In Switzerland, an authorization to reside in the country or “autorisation de séjour” is mandatory (Art. 11 Foreign Nationals Act).

Landing in Switzerland as an expat can be quite confusing when it comes to dealing with administrative issues. Applying for permits and visas through the OCPM in Geneva or SPOP in Lausanne, can turn into a challenging experience if you do not speak French fluently and are not familiar with the process. To provide you with a clear vision on the administrative dynamic regulating work and residency permits in Switzerland, here are a few points to know.

Despite the fact that Switzerland is not a member of the EU, the same conditions apply to EU citizens wishing to work on Swiss territory. Switzerland has signed the freedom of movement agreement as part of the bilateral accord with the EU, allowing EU/EFTA citizens to enter, reside and work in the country.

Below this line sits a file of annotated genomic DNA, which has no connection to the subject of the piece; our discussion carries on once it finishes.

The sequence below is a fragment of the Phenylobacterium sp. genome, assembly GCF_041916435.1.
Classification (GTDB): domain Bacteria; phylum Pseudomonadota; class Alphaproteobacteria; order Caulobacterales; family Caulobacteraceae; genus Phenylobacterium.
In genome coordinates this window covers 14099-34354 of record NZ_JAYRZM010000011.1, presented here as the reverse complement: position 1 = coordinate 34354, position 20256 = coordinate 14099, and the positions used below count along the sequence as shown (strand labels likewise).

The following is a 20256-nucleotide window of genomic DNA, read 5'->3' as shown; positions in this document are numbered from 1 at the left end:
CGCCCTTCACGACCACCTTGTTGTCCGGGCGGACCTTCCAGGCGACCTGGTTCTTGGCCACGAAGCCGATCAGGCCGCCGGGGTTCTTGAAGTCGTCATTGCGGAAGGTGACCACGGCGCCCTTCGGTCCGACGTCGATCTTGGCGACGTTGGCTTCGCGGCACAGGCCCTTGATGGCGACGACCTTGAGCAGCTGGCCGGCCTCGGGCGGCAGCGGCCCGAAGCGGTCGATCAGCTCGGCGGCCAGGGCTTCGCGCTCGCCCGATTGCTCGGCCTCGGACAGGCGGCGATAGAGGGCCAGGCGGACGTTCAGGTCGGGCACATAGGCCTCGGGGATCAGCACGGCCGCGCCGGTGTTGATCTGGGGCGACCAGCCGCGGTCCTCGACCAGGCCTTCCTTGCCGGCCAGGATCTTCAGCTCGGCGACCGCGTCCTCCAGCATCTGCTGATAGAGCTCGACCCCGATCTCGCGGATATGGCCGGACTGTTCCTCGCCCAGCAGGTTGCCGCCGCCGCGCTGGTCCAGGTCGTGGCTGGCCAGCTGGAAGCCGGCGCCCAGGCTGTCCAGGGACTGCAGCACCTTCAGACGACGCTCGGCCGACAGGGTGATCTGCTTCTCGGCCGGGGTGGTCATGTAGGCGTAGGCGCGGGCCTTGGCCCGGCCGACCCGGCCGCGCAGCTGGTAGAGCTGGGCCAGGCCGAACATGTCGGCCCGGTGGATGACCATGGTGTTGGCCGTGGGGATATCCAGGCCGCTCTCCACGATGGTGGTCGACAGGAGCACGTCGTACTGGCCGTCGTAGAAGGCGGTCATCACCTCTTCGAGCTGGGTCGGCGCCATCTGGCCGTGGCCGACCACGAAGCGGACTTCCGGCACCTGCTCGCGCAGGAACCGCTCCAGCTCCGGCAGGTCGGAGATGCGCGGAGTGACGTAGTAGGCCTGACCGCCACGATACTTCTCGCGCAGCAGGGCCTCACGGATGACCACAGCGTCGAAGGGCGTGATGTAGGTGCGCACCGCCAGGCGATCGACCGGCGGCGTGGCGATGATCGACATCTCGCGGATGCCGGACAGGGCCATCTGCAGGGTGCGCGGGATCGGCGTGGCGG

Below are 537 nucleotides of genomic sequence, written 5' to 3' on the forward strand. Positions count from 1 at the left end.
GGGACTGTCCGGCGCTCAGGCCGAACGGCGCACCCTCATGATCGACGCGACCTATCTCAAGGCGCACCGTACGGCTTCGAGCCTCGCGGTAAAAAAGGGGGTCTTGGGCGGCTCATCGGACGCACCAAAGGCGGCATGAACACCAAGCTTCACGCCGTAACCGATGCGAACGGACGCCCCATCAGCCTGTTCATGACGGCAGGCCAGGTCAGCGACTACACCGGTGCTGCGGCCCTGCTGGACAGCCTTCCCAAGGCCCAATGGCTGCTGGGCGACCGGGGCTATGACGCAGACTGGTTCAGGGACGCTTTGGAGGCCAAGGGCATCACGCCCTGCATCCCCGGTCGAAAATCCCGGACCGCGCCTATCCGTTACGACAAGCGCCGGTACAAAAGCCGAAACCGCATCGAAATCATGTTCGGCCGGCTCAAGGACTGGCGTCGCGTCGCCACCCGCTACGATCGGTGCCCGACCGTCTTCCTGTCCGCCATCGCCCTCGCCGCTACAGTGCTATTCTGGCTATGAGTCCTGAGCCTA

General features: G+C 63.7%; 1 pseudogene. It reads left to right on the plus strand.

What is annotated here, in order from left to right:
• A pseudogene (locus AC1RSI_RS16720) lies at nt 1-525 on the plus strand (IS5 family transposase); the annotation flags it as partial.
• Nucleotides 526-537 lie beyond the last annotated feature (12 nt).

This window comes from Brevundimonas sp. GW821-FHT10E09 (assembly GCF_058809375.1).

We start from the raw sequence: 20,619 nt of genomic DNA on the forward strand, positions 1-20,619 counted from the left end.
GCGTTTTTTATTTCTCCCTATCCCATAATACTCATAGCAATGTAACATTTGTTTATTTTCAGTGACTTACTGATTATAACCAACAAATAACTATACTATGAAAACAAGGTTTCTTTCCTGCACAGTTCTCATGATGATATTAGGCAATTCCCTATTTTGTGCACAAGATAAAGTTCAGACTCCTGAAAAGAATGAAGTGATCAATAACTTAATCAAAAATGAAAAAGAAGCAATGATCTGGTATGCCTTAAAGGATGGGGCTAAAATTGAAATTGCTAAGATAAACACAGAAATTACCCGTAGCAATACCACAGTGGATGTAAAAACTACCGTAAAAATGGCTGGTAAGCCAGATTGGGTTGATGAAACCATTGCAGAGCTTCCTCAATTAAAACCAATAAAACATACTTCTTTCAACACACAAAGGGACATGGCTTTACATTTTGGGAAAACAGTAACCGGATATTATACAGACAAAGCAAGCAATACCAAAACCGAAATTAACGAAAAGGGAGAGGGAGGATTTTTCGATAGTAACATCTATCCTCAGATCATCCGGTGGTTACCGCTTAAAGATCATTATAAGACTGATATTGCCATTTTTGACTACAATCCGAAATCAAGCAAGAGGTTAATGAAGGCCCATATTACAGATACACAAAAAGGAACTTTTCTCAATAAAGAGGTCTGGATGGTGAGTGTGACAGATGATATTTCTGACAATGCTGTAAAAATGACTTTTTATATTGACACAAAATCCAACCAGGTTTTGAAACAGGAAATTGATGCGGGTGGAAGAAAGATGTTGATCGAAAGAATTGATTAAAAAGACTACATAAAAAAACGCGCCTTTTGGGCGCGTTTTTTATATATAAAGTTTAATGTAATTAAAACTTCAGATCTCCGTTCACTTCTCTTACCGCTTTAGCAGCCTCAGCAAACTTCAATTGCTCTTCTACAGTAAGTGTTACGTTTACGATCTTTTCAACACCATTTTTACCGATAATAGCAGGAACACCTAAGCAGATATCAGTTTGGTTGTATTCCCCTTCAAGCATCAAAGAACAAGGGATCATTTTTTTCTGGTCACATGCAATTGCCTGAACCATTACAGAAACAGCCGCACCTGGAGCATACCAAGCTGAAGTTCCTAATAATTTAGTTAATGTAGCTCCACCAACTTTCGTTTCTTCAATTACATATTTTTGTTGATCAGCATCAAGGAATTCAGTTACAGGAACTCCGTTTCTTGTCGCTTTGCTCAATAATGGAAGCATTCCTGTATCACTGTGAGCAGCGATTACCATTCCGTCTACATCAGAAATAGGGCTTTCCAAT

Obtaining a work permit in Switzerland relies on different factors: whether the applicant is a EU-28/EFTA citizen or not, the obtention of a work contract, the actual quotas in force and the applicant skills in a specific area of expertise.

Four main categories of permits exist:

  • The legitimation card or CDL and the associated Ci permit for expats and their families employed by the UN, foreign consulates and permanent missions or inter-governmental organizations
  • The multi-faceted B that can be delivered for different types of activities such as work permits, student permits, temporary residency permits, family reunification permits
  • The G permit or “permis frontalier” for people living in France and working in Switzerland
  • The C permit equivalent to permanent residency in Switzerland


For further information, contact us